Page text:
More than a passing trend: Accessibility in the fashion industry

Sinéad Burke speaks to TCDSU and Fashion Soc

Trinity Fashion Society and TCDSU joined forces last night to host a discussion with Sinéad Burke about inclusivity in the fashion industry. Sinéad Burke is a Trinity alum, activist-for-inclusion, academic, British Vogue contributing writer, and has appeared on the cover of The Business of Fashion. She is best known to most people for her 2017 TED Talk Why Design Should Include Everyone which has been viewed over 1.3 million times.

Burke spoke at length about her experiences growing up in Ireland and about the importance of inclusion and representation not only in the fashion industry but in all aspects of society. Burke emphasised the role of the fashion industry in society and referred to its specific importance with regard to inclusivity as it is the only industry “which touches all others” and is one that each and every one of us must interact with to some degree or other. For Burke, “fashion is a microcosm of society at large”. However, she highlighted the lack of representation in both this stylish microcosm itself and also across all aspects of society, drawing attention to the lack of disabled TDs in particular and the fact that sign language was shockingly only registered as an official language in Ireland this past year.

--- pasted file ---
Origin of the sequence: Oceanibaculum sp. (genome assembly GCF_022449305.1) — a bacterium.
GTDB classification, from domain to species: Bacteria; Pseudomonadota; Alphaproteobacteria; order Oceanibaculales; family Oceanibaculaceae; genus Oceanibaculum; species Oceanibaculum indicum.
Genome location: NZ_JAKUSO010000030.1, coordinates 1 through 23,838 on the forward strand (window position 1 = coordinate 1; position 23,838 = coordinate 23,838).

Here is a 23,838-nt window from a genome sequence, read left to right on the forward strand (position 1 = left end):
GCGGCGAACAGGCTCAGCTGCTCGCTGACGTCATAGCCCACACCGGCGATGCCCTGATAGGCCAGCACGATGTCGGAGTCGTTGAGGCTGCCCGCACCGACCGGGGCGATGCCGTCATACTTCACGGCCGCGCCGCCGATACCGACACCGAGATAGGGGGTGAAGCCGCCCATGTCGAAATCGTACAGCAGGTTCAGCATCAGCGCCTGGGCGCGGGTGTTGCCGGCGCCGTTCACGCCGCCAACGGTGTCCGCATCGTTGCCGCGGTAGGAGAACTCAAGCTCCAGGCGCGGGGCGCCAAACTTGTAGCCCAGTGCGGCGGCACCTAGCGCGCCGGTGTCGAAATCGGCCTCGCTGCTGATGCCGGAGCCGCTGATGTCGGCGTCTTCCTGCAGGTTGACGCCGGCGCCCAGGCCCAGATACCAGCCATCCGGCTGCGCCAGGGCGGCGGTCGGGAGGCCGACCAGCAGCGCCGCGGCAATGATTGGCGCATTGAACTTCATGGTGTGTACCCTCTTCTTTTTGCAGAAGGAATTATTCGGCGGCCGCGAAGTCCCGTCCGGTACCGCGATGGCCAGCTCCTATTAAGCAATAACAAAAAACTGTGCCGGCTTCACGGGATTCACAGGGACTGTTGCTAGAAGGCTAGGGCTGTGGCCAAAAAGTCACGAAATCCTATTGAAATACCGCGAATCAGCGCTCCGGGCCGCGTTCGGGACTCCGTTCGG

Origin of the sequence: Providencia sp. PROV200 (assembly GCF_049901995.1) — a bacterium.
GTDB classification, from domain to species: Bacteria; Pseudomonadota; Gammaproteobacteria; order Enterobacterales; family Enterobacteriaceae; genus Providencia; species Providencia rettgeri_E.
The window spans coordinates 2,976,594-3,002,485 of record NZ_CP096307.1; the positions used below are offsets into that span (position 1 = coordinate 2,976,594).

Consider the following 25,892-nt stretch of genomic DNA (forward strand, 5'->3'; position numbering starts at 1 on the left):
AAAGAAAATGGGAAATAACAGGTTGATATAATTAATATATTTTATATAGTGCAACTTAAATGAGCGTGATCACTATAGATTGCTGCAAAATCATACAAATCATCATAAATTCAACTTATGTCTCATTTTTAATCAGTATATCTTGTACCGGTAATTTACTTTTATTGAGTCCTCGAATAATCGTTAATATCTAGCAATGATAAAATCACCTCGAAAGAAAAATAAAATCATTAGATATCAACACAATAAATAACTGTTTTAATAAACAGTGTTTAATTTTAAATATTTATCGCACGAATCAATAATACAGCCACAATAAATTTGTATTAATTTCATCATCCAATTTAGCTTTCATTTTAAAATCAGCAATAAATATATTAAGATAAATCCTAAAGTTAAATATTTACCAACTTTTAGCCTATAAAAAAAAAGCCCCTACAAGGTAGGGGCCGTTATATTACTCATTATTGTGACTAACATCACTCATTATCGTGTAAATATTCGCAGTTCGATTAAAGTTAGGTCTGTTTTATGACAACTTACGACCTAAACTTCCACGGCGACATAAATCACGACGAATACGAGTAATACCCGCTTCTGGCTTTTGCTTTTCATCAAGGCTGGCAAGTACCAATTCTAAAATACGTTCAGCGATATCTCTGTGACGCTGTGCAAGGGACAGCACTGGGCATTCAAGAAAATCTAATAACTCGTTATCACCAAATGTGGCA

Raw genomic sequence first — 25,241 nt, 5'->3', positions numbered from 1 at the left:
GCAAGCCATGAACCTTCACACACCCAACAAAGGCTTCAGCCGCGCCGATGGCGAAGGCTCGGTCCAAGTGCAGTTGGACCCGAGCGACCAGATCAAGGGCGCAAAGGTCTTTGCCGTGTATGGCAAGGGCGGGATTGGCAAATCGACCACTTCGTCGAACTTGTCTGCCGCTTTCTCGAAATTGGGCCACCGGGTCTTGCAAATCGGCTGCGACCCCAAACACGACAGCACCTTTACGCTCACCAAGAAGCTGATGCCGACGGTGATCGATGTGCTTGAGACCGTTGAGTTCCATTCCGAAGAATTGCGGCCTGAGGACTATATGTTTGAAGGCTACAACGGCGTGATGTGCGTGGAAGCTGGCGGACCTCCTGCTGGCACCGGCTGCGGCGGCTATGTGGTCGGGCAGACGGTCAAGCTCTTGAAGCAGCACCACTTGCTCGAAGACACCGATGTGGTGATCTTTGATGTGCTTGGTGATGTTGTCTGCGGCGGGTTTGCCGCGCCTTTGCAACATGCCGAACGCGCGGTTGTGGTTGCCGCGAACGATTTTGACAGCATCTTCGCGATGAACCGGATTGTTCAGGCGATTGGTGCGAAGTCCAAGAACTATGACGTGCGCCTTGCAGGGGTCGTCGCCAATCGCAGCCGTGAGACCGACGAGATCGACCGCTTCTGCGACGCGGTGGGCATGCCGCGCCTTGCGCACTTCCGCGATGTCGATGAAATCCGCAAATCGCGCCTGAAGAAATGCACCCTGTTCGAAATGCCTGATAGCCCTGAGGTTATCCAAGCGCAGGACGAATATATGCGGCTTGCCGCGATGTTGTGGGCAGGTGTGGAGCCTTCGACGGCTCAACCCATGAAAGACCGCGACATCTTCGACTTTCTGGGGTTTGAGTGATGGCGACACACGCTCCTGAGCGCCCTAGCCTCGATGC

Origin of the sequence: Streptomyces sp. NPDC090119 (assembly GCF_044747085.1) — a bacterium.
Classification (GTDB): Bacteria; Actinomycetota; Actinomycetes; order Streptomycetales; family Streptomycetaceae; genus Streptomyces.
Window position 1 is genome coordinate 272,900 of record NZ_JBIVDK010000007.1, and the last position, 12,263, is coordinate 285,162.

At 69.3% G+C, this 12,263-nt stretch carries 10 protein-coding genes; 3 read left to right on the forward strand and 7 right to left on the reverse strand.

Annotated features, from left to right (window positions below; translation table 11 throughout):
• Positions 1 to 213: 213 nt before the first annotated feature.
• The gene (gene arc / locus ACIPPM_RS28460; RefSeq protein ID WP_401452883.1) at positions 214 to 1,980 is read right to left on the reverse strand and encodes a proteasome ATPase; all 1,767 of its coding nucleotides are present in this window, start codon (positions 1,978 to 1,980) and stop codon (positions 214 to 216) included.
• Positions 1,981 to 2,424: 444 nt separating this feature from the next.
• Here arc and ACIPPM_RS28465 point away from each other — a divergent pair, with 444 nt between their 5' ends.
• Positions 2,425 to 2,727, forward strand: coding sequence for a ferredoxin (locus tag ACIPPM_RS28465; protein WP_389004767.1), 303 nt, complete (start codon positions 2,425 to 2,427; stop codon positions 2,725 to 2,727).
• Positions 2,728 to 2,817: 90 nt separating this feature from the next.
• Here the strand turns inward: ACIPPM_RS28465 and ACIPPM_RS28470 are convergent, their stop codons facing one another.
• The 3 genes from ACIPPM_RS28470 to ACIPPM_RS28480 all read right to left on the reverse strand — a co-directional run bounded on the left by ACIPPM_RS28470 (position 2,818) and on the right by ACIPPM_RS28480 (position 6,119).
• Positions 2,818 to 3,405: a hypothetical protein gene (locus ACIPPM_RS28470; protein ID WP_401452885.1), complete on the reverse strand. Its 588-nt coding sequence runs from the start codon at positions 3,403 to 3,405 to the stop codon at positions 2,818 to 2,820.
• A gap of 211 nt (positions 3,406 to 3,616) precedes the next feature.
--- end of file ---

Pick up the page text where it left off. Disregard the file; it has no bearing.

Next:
Burke tackled this sensitive and inadequately discussed issue humorously and with great insight, alluding to the general Irish anxiety towards and strict avoidance of any situation in which we might cause offence or awkwardness of any kind. As Burke put it: “For the Irish, shame is attached to every synapsis of the body”. In situations where we are unsure of the correct terminology to be used, people often shy away from engaging in the discussion outright. Yet, it is this kind of conversation and dialogue that is vital in order to dispel the stigma surrounding the topic, while also preventing an erasure of identity and experience.

In order to improve accessibility in the fashion industry, Burke offered a plethora of simple suggestions, such as improved alteration services, the use of Velcro or magnetic strips in place of hard-to-reach and finicky zips, and the circulation of stories of disabled people, but not simply through the lens of ableism. This latter point is visible particularly in the representation of disabled people in a film, where the characters are almost exclusively played by able-bodied actors as a sure fire way of securing themselves an Oscar.

As Burke says in her TED Talk: “Society has evolved, so should our vocabulary”. Undoubtedly, so too should the fashion industry, and the way in which we design and shape the world in which we live. There is a great deal of work to be done but with figures such as Sinéad Burke at the helm, the future of accessible fashion for all looks very hopeful, indeed.